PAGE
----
By HARRIET GREEN, campaignlive.co.uk, Friday, 01 December 1995 12:00AM
KHBB has unveiled an atmospheric pre-Christmas commercial for Carlsberg
Pilsner that aims to show how the lager helps make ordinary events
The 60-second film, ‘last orders’, opens on a busy bar and shows two men
drinking and laughing as the minutes fly by to closing time. As they
emerge from the pub, they literally stop in their tracks as they realise
there has been a major snowfall. The commercial’s soundtrack also stops
for a second as the camera surveys the whitened scene.
The subtitle asks ‘The best closing time in the world?’ before both of
the men agree that it is. The soundtrack then restarts as they hare off
into the snow like excited children, just as the word ‘probably’ flashes
up on the screen.
The ad was written by the KHBB copywriter, Paul Domenet, and art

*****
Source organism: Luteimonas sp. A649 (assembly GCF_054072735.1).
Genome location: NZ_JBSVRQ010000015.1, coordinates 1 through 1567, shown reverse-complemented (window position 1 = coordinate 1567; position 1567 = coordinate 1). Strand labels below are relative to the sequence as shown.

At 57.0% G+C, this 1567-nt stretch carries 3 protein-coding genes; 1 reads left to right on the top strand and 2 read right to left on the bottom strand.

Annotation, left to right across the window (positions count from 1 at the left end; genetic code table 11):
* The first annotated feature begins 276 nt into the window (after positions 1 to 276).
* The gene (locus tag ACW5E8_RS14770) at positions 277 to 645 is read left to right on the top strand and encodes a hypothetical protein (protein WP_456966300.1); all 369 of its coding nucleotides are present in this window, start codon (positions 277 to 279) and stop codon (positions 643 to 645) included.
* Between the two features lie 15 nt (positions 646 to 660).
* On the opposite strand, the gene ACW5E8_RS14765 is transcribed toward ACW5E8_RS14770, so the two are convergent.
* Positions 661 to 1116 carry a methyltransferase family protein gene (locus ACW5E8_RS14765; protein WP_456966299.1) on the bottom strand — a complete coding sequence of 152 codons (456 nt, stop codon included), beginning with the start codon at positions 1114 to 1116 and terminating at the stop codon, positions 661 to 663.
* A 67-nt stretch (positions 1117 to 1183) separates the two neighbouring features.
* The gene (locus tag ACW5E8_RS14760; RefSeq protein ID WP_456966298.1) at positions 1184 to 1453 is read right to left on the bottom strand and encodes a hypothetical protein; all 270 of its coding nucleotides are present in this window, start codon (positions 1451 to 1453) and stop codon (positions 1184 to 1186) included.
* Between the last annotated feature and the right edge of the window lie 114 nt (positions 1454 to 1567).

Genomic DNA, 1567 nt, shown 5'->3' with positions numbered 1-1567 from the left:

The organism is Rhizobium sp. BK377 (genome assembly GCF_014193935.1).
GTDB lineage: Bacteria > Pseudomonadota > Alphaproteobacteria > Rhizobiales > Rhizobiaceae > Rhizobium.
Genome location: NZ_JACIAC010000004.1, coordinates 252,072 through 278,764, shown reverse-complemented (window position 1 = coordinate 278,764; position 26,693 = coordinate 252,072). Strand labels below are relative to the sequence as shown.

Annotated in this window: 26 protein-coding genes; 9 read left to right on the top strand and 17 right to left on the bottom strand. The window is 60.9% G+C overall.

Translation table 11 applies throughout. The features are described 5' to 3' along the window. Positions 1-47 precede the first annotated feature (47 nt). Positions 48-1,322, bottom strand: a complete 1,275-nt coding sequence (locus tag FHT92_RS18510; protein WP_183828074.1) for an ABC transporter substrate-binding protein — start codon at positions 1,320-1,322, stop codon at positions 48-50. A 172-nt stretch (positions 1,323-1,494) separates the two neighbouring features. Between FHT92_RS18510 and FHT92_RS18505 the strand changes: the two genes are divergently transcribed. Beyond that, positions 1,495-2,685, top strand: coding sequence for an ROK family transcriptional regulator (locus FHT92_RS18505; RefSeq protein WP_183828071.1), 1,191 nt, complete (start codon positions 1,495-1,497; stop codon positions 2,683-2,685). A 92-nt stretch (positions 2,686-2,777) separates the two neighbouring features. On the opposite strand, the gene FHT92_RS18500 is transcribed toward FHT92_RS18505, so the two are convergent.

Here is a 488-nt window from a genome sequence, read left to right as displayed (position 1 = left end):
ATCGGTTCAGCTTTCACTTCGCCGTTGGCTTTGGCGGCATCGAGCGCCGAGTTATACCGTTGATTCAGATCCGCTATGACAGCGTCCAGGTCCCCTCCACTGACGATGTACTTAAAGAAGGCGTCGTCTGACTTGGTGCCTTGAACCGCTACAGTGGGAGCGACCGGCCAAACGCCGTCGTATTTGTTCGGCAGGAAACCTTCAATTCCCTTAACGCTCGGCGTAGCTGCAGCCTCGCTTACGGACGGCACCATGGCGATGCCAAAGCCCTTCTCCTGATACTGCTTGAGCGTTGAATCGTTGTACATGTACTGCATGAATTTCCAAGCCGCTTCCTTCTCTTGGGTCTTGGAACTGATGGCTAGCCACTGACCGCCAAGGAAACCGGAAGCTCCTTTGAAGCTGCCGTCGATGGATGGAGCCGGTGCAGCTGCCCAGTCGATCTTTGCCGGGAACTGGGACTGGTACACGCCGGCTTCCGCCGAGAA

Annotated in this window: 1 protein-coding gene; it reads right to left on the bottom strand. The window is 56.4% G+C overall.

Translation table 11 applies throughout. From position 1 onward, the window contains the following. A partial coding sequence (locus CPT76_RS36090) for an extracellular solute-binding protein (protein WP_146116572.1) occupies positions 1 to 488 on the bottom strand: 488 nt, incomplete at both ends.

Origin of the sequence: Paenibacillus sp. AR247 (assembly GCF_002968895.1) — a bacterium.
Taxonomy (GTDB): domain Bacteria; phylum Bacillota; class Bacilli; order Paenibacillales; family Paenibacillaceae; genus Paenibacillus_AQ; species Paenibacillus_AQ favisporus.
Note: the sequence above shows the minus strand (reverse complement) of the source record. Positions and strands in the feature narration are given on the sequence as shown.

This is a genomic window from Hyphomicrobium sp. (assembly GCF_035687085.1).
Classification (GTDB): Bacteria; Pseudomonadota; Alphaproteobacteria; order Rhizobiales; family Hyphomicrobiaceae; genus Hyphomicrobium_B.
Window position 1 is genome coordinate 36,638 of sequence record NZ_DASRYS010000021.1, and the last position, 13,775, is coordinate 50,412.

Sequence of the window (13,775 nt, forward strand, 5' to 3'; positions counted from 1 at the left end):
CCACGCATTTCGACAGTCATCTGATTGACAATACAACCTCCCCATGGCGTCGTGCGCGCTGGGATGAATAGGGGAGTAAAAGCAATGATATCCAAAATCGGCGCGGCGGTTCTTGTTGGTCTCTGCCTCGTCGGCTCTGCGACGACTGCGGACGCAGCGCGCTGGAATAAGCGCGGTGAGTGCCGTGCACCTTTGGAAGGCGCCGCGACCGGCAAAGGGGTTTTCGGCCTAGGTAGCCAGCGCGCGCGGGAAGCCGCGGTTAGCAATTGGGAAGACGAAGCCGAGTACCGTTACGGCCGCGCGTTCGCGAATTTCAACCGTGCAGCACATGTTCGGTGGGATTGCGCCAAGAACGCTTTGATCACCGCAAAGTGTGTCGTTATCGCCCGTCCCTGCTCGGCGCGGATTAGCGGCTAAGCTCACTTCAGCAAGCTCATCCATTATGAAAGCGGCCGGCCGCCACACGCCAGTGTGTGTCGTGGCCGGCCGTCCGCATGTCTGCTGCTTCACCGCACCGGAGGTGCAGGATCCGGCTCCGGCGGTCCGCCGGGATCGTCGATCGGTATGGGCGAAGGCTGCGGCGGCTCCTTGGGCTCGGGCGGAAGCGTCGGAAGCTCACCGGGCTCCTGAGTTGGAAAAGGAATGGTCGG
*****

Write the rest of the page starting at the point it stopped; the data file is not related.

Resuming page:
directed by Peter Harold, the agency’s former head of art, and Keith
Courtney, its creative director. It was directed by Nick Hamm through
The commercial, which was shot at the Flask pub in Highgate, North
London, breaks on national television from 1 December and runs until
21 December, backed by a pounds 1 million spend.
The soundtrack by Steve Harley and Cockney Rebel, entitled Make me Smile
(come up and see me), is to be re-released by EMI to coincide with the
The new vignette follows on from the ‘star of India’, ‘wedding’ and
‘beach cricket’ ads, which all showed similar scenes of people having
fun. One was set in an Indian restaurant, another at a summer wedding,
while the third showed people enjoying an impromptu game of cricket on
KHBB has also turned round a tactical ad for Carlsberg to run this
Sunday during the Beatles TV documentary, the Beatles Anthology.
The ten-second short opens on a middle-aged man sitting at a table in
the Cavern, the Liverpool club where the Beatles originally made their
name. Picking up a pair of drumsticks, he taps on his glass of Carlsberg
as if were a drum. In frustration, he throws the sticks away and takes a
slug of lager.
At the end of the film, it is revealed that the musician is Pete Best,
the Beatles’ original drummer, who left before the band became world-
famous. The endline reads: ‘Probably the Pete Best lager in the world.’
This article was first published on campaignlive.co.uk